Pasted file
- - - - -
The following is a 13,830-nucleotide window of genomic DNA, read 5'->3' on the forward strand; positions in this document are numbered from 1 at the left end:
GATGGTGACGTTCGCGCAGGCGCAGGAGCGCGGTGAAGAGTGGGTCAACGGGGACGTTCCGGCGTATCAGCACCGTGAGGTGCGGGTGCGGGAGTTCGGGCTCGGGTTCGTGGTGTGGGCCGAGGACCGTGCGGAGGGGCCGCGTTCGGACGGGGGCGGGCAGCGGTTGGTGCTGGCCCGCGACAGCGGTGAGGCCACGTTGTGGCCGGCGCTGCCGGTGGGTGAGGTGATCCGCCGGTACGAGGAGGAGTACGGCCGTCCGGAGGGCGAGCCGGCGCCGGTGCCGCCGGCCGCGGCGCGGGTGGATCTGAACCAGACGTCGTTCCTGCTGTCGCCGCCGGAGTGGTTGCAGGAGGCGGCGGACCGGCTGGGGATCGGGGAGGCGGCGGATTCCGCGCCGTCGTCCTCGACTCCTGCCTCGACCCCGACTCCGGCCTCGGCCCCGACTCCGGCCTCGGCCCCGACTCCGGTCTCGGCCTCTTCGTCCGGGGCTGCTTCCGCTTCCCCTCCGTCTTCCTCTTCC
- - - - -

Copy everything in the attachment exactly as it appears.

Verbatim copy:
The following is a 13,830-nucleotide window of genomic DNA, read 5'->3' on the forward strand; positions in this document are numbered from 1 at the left end:
GATGGTGACGTTCGCGCAGGCGCAGGAGCGCGGTGAAGAGTGGGTCAACGGGGACGTTCCGGCGTATCAGCACCGTGAGGTGCGGGTGCGGGAGTTCGGGCTCGGGTTCGTGGTGTGGGCCGAGGACCGTGCGGAGGGGCCGCGTTCGGACGGGGGCGGGCAGCGGTTGGTGCTGGCCCGCGACAGCGGTGAGGCCACGTTGTGGCCGGCGCTGCCGGTGGGTGAGGTGATCCGCCGGTACGAGGAGGAGTACGGCCGTCCGGAGGGCGAGCCGGCGCCGGTGCCGCCGGCCGCGGCGCGGGTGGATCTGAACCAGACGTCGTTCCTGCTGTCGCCGCCGGAGTGGTTGCAGGAGGCGGCGGACCGGCTGGGGATCGGGGAGGCGGCGGATTCCGCGCCGTCGTCCTCGACTCCTGCCTCGACCCCGACTCCGGCCTCGGCCCCGACTCCGGCCTCGGCCCCGACTCCGGTCTCGGCCTCTTCGTCCGGGGCTGCTTCCGCTTCCCCTCCGTCTTCCTCTTCC